The remodel of the Native North American Hall is overdue (at any natural history museum), and it’s vital. The hall hasn’t changed since its inception in the 1950s, and it’s a mess. How will the Field Museum do it right? “The renovations are taking place under the guidance of a robust advisory committee made up of contemporary Native American tribal leaders, scholars, artists, historical society representatives, and cultural caretakers.” (And it won’t remain stuck in time for 65+ years, either.) – Chicago Reader
The museum, in Dakar, is pan-African and also includes works from the Caribbean. A UNESCO official said, “This museum is a response to the aspirations of African children to better understand their memory and other cultures. It is also an important step towards the realization of an Africa with a strong cultural identity.” – AfricaNews
A Malaysian financier siphoned millions of dollars and then bought everything from a $250 million yacht to a see-through grand piano. “It is one of the largest international kleptocracy cases the United States has ever pursued.It is so expansive that just tracking down, retrieving and maintaining the loot has become a complex multinational operation in itself.” – The New York Times
Even its name is a bit of a challenge, but there was far worse in its history. Did a five-year, $73-million remodel change things? Part of the problem: “Most of the collection of over 120,000 items comes from Congo, collected in colonial-era military campaigns, or by missionaries and scientific explorers.” – The New York Times
Borrowing against art poses specific problems because of its portability, its heterogeneous nature and difficulty in establishing a reliable price. And yet, according to a report published last year by Deloitte and ArtTactic, in 2017 the global total of loans outstanding against art was eye-popping: between $17bn and $20bn. – The Art Newspaper
“When both PS1 and the MoMA [headquarters] staged parts of a Bruce Nauman show, for example, the handlers in Manhattan, full-time members of the museum staff with benefits, were paid as much as $47 an hour. The top rate in Queens was $30 an hour. … The disparity led the art handlers in Queens, who do not receive health insurance or other benefits, to begin demonstrating outside the museum last month.” — New York Times
“Opening in 2021 on the[National Museum of American History’s] first floor, the Molina Family Latino Gallery will feature bilingual exhibits exploring the history and contributions of American Latinos.” — Washington Post
Which country is this? On a per capita basis, Laos, on which the U.S. dropped 2 million tons of explosives between 1964 and 1973 in an attempt to destroy North Vietnamese military supply lines. “A new generation of artists from the Lao People’s Democratic Republic are emerging, following decades of isolation in the orbit of the Soviet empire. The economy is growing rapidly, and the country is opening up.” — The Guardian
With a new announcement about gallery expansion seeming to hit the art-industry newswire every day, it can be vexing to try to visualize just how physically large even one major dealer is in 2018, let alone how that dealer compares to some of their closest peers. – Artnet
“The Castle was a jewel in its heyday, but it has been falling into disrepair for years and is now mainly an office building, providing space for about 200 employees. … Last year, there was an electrical fire; the year before that, stones fell off its exterior. And this fall, an outbreak of mold — not the first — forced the evacuation of more than 30 employees. … Meanwhile, the institution has focused on dozens of other projects at its 19 museums, research centers and zoo,” including several renovations and the building of two museums from scratch. — Washington Post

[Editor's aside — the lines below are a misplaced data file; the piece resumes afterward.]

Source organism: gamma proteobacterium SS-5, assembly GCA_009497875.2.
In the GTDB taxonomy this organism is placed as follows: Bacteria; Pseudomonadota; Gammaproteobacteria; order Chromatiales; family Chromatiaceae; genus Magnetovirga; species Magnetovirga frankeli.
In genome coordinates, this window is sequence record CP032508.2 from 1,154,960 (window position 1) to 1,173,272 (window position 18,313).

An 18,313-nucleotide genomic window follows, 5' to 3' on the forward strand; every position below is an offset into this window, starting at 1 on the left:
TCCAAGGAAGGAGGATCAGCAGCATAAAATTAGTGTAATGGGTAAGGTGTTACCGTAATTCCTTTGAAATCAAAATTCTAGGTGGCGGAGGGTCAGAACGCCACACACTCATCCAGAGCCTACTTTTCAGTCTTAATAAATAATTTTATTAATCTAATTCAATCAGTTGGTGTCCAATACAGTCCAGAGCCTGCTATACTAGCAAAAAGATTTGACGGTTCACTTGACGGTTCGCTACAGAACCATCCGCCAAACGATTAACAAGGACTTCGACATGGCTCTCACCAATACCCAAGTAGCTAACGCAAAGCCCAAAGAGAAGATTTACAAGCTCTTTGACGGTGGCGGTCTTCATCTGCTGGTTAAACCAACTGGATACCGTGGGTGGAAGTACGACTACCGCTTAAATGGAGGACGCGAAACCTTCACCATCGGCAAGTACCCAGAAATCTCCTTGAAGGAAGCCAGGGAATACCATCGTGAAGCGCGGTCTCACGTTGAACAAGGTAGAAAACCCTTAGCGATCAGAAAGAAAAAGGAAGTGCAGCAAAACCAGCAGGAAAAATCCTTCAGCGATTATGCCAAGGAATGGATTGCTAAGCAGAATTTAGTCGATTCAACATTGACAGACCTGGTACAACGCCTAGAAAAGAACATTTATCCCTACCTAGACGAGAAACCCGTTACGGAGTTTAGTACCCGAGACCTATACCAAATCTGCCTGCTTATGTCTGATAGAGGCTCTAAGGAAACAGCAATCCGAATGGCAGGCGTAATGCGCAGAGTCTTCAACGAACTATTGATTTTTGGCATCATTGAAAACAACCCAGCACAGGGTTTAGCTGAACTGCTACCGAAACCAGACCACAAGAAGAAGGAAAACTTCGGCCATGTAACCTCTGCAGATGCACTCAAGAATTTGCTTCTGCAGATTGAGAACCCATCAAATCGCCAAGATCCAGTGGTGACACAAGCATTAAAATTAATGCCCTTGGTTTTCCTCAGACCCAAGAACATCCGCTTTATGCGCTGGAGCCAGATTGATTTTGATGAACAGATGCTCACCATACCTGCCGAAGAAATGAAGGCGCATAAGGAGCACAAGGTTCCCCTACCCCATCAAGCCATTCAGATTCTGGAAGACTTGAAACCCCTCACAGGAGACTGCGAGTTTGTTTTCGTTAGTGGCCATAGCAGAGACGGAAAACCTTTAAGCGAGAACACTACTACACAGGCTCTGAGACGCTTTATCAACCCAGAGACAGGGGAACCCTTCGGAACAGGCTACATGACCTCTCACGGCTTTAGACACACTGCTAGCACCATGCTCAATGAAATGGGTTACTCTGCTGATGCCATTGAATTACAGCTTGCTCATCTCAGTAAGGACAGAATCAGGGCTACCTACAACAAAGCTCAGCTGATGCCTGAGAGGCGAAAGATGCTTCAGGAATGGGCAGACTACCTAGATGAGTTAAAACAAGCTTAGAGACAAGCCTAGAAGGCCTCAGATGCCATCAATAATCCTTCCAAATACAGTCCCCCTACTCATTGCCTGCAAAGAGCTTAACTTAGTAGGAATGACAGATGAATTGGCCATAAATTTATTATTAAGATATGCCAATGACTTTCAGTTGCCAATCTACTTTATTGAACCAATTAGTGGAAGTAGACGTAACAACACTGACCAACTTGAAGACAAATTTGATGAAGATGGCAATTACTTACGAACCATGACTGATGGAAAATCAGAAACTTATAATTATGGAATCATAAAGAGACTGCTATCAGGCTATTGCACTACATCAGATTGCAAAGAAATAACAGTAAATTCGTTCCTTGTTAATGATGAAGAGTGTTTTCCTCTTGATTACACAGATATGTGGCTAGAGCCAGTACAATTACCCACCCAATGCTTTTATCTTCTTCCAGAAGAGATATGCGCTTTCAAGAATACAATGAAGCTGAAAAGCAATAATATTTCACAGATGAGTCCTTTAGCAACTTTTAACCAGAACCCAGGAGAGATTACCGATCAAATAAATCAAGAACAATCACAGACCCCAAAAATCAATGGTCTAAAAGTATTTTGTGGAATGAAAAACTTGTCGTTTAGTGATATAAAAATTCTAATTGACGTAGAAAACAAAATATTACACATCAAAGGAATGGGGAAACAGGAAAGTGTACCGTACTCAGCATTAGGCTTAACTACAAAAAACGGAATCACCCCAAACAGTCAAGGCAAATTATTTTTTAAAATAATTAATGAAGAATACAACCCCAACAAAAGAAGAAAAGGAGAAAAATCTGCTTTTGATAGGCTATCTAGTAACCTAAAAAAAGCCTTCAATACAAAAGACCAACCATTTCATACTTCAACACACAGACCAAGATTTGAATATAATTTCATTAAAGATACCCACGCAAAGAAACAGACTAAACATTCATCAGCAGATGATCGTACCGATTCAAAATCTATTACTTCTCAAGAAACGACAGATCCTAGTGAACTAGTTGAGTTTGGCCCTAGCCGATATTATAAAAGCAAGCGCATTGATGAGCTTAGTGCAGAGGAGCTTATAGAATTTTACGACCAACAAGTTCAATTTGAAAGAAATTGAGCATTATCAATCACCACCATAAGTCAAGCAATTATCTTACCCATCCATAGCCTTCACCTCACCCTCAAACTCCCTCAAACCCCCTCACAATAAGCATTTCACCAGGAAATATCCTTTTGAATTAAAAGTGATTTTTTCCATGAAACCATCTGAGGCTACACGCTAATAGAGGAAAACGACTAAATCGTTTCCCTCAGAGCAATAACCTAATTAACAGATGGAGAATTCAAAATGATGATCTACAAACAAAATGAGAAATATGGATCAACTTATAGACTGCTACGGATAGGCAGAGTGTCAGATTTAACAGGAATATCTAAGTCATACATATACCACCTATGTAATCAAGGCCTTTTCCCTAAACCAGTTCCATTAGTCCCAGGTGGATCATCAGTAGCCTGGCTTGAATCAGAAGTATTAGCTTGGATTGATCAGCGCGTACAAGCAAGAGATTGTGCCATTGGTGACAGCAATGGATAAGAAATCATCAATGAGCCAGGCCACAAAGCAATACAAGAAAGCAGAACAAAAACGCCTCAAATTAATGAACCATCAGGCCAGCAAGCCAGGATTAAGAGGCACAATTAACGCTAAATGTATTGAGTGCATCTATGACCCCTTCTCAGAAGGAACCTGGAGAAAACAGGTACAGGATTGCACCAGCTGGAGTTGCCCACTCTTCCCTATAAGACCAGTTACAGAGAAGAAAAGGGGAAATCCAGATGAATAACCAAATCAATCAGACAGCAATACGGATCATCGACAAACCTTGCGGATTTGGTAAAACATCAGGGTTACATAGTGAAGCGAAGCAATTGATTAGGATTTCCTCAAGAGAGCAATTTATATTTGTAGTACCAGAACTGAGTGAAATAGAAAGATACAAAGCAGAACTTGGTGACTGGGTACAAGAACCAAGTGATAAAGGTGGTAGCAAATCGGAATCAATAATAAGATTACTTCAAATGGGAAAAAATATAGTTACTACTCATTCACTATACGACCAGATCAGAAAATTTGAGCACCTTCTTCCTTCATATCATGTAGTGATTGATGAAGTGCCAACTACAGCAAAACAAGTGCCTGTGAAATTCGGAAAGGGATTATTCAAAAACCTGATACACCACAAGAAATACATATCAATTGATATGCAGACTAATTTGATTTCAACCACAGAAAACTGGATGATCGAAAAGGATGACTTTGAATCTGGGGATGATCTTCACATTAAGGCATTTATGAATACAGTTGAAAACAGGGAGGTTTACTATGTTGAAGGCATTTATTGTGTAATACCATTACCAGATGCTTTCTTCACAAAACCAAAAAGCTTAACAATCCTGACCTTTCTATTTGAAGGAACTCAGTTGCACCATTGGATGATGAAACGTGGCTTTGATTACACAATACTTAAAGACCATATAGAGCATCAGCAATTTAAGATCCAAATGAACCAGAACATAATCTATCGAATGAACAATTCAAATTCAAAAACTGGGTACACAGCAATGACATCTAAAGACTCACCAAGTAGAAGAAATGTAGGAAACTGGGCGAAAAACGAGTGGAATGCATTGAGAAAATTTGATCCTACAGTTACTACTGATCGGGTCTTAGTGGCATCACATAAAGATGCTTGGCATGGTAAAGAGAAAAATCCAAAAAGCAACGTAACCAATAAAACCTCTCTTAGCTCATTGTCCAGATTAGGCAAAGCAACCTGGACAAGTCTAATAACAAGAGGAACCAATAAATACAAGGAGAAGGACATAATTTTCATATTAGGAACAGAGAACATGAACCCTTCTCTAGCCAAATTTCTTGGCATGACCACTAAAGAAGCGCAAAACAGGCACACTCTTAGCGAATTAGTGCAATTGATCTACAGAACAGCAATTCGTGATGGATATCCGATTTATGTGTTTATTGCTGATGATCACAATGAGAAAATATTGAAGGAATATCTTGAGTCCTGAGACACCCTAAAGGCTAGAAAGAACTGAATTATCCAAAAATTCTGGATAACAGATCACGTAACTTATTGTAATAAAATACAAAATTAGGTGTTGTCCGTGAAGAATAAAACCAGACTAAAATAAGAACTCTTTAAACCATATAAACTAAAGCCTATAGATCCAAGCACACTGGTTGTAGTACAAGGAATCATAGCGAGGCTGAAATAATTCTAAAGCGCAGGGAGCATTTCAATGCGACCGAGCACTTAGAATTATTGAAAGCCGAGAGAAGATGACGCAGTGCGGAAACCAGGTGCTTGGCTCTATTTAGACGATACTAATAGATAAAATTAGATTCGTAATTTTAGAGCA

“Anish Kapoor reached an out-of-court settlement yesterday in a dispute with the National Rifle Association over its use of an image of his Chicago sculpture Cloud Gate (2004)” — aka “The Bean” — “in a promotional video. An agreement has been reached to remove the image from the video.” — The Art Newspaper
The Art Gallery of Ontario raised $651,183, or about half the $1.3-million target it had set to buy the property. But we will still get to appreciate the artwork after the Toronto gallery decided to dip into existing funds.
The need to assess sales tax is now dictated by what is known as an “economic nexus”, meaning that if a vendor’s sales reach a certain threshold (which varies by state), then it has enough of an economic presence there to justify the need to pay taxes. What could prove most problematic for dealers is that many states define the nexus differently. – The Art Newspaper
“The Pitt Rivers has more than 300,000 objects in its collection, many of which were ‘acquired’ by colonial functionaries, missionaries and anthropologists in the heyday of the British empire. … Keenly aware of its problematic origins, the Pitt Rivers, like many museums, engages ‘originating communities’ – in the museum-world lingo – to allow them to reclaim the narrative around their objects. Last month, [elder Samwell] Nangiria, with four other Maasai from Tanzania and Kenya, and help from the Oxford-based NGO InsightShare, returned to do so.” — The Guardian
“The ruling by the Court of Cassation was handed down Monday after a long battle over the ancient Greek bronze, which was found by Italian fishermen off the Adriatic coast in 1964 and purchased by the Getty in the UK for almost $4m in 1977. The court was rejecting the Getty’s appeal of a ruling in June by a lower court in Pesaro stating that the statue must be returned.” — The Art Newspaper